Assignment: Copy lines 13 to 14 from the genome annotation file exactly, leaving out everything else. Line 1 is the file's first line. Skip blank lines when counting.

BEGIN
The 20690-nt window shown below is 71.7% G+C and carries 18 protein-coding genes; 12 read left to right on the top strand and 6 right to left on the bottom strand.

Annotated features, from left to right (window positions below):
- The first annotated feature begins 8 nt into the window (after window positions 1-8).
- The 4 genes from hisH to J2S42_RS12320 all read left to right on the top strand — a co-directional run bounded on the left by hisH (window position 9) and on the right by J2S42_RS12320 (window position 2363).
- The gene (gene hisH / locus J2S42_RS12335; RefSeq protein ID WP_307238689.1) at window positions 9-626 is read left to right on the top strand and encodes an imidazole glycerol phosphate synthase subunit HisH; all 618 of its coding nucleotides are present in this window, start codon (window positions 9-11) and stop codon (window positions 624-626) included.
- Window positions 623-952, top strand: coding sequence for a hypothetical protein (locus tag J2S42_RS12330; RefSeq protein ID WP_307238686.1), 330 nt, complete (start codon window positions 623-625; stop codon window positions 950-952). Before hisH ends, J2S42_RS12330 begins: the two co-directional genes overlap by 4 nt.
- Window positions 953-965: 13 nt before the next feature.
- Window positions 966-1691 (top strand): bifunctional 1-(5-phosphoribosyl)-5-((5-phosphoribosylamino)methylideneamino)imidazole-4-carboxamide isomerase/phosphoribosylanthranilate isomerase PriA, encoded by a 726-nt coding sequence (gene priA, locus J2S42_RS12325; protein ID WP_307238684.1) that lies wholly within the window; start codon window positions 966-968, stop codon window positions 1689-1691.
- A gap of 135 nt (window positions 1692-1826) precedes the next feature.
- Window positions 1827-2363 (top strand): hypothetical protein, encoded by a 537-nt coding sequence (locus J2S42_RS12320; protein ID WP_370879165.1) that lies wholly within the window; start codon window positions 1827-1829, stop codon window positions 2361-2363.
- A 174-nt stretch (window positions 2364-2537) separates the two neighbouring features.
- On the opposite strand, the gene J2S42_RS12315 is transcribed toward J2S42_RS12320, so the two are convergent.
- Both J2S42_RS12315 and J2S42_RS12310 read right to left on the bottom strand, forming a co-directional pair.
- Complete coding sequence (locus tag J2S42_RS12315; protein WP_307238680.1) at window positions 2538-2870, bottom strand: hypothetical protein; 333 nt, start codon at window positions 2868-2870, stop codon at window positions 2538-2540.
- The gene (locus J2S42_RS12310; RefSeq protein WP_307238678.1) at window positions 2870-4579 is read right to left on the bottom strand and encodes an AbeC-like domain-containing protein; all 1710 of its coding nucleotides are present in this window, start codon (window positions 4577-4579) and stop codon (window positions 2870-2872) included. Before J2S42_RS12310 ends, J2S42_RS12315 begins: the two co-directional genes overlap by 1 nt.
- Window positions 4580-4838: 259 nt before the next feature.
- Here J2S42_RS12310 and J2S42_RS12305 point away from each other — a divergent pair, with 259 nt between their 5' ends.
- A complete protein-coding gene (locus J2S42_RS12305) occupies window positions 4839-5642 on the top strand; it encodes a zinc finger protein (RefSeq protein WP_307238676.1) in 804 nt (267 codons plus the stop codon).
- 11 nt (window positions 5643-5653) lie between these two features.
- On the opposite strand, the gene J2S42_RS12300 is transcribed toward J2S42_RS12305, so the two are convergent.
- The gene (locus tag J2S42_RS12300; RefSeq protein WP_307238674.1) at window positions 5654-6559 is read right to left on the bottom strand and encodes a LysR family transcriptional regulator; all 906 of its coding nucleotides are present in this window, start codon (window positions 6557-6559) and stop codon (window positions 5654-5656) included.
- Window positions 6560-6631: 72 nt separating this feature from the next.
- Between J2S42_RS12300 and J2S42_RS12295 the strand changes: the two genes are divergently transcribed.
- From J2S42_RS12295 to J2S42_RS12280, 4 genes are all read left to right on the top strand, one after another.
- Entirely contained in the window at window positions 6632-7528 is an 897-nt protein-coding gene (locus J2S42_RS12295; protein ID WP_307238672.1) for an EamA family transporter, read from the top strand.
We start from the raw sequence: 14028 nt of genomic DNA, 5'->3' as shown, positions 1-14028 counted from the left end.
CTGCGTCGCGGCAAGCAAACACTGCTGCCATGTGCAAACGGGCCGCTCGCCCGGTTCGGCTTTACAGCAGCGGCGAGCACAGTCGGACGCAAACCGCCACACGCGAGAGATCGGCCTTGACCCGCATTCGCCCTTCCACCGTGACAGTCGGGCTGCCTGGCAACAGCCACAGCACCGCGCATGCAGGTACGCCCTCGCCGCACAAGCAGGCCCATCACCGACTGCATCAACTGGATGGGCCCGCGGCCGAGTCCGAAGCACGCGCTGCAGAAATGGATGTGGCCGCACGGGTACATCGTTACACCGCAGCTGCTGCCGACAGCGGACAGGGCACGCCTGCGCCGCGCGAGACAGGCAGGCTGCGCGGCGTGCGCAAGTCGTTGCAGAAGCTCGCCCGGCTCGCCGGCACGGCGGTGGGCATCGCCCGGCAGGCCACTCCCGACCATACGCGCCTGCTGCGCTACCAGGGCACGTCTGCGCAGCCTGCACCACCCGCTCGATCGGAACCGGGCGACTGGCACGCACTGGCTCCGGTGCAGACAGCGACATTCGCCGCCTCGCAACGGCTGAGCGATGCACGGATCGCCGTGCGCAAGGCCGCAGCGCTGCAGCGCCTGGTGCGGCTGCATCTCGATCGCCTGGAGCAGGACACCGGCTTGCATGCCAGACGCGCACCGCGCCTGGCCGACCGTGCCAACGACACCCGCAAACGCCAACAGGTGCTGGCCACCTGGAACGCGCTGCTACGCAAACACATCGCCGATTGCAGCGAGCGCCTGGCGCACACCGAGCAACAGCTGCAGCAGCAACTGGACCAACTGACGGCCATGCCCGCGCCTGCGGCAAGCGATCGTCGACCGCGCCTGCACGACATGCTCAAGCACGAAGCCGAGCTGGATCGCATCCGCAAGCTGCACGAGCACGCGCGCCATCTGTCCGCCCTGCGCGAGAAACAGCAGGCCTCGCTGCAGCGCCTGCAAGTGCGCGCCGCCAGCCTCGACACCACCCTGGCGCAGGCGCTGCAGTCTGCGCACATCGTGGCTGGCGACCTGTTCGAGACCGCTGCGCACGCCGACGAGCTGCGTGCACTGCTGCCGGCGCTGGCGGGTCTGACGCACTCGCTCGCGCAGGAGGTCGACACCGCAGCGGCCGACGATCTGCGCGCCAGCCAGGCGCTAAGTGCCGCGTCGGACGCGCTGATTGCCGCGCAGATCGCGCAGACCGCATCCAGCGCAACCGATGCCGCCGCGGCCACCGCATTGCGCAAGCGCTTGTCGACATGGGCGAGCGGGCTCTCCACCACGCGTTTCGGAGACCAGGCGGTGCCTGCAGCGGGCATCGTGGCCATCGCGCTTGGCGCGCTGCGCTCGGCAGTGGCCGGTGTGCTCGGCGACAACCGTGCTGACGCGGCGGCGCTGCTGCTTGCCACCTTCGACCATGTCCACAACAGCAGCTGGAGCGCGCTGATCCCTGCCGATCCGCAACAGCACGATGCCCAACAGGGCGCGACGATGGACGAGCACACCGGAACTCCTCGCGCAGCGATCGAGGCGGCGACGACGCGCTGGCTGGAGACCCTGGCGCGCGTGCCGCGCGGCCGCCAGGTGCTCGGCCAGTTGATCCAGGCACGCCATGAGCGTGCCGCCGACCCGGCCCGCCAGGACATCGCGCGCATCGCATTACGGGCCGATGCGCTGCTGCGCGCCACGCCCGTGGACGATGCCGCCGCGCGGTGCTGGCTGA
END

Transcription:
- Both J2S42_RS12315 and J2S42_RS12310 read right to left on the bottom strand, forming a co-directional pair.
- Complete coding sequence (locus tag J2S42_RS12315; protein WP_307238680.1) at window positions 2538-2870, bottom strand: hypothetical protein; 333 nt, start codon at window positions 2868-2870, stop codon at window positions 2538-2540.